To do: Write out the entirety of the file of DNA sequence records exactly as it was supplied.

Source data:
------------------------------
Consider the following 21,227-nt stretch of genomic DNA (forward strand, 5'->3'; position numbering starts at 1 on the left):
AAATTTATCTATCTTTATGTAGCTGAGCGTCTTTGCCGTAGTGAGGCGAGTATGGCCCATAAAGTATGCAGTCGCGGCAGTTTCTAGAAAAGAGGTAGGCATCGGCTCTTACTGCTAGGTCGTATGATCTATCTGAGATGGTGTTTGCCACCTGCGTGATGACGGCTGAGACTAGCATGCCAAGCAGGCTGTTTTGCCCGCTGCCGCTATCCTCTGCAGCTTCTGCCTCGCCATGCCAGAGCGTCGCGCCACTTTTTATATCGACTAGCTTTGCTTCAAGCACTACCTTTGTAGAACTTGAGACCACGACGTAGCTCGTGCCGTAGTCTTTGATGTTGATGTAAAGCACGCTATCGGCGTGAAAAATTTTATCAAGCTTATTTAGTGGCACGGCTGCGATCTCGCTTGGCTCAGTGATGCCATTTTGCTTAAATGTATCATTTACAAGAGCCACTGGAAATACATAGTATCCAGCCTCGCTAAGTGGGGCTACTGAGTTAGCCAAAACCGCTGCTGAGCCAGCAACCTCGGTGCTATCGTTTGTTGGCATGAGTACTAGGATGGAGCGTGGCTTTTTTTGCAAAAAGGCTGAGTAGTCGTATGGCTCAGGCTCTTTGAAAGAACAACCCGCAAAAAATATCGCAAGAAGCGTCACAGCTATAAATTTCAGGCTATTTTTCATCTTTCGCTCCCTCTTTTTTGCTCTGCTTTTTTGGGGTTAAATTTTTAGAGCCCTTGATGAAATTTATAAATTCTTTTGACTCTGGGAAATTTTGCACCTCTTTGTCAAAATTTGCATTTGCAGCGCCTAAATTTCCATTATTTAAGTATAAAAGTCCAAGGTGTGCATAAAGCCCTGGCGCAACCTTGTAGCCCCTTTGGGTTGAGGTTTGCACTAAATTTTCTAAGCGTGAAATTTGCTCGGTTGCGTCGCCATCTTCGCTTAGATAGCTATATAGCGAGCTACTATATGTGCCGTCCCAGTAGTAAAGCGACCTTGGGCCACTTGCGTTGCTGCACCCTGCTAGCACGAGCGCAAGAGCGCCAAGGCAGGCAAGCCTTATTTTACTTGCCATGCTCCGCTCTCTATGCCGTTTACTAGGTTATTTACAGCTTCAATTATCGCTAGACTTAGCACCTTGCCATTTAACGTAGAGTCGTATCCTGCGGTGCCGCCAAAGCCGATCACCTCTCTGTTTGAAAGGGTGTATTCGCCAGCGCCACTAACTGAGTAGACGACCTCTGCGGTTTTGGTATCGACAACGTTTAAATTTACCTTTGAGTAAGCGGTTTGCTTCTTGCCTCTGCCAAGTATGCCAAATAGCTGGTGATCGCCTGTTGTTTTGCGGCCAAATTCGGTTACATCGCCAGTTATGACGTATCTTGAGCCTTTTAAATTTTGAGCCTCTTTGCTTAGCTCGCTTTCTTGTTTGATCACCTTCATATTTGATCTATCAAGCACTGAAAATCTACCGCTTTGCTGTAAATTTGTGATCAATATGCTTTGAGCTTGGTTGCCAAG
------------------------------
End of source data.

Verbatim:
Consider the following 21,227-nt stretch of genomic DNA (forward strand, 5'->3'; position numbering starts at 1 on the left):
AAATTTATCTATCTTTATGTAGCTGAGCGTCTTTGCCGTAGTGAGGCGAGTATGGCCCATAAAGTATGCAGTCGCGGCAGTTTCTAGAAAAGAGGTAGGCATCGGCTCTTACTGCTAGGTCGTATGATCTATCTGAGATGGTGTTTGCCACCTGCGTGATGACGGCTGAGACTAGCATGCCAAGCAGGCTGTTTTGCCCGCTGCCGCTATCCTCTGCAGCTTCTGCCTCGCCATGCCAGAGCGTCGCGCCACTTTTTATATCGACTAGCTTTGCTTCAAGCACTACCTTTGTAGAACTTGAGACCACGACGTAGCTCGTGCCGTAGTCTTTGATGTTGATGTAAAGCACGCTATCGGCGTGAAAAATTTTATCAAGCTTATTTAGTGGCACGGCTGCGATCTCGCTTGGCTCAGTGATGCCATTTTGCTTAAATGTATCATTTACAAGAGCCACTGGAAATACATAGTATCCAGCCTCGCTAAGTGGGGCTACTGAGTTAGCCAAAACCGCTGCTGAGCCAGCAACCTCGGTGCTATCGTTTGTTGGCATGAGTACTAGGATGGAGCGTGGCTTTTTTTGCAAAAAGGCTGAGTAGTCGTATGGCTCAGGCTCTTTGAAAGAACAACCCGCAAAAAATATCGCAAGAAGCGTCACAGCTATAAATTTCAGGCTATTTTTCATCTTTCGCTCCCTCTTTTTTGCTCTGCTTTTTTGGGGTTAAATTTTTAGAGCCCTTGATGAAATTTATAAATTCTTTTGACTCTGGGAAATTTTGCACCTCTTTGTCAAAATTTGCATTTGCAGCGCCTAAATTTCCATTATTTAAGTATAAAAGTCCAAGGTGTGCATAAAGCCCTGGCGCAACCTTGTAGCCCCTTTGGGTTGAGGTTTGCACTAAATTTTCTAAGCGTGAAATTTGCTCGGTTGCGTCGCCATCTTCGCTTAGATAGCTATATAGCGAGCTACTATATGTGCCGTCCCAGTAGTAAAGCGACCTTGGGCCACTTGCGTTGCTGCACCCTGCTAGCACGAGCGCAAGAGCGCCAAGGCAGGCAAGCCTTATTTTACTTGCCATGCTCCGCTCTCTATGCCGTTTACTAGGTTATTTACAGCTTCAATTATCGCTAGACTTAGCACCTTGCCATTTAACGTAGAGTCGTATCCTGCGGTGCCGCCAAAGCCGATCACCTCTCTGTTTGAAAGGGTGTATTCGCCAGCGCCACTAACTGAGTAGACGACCTCTGCGGTTTTGGTATCGACAACGTTTAAATTTACCTTTGAGTAAGCGGTTTGCTTCTTGCCTCTGCCAAGTATGCCAAATAGCTGGTGATCGCCTGTTGTTTTGCGGCCAAATTCGGTTACATCGCCAGTTATGACGTATCTTGAGCCTTTTAAATTTTGAGCCTCTTTGCTTAGCTCGCTTTCTTGTTTGATCACCTTCATATTTGATCTATCAAGCACTGAAAATCTACCGCTTTGCTGTAAATTTGTGATCAATATGCTTTGAGCTTGGTTGCCAAG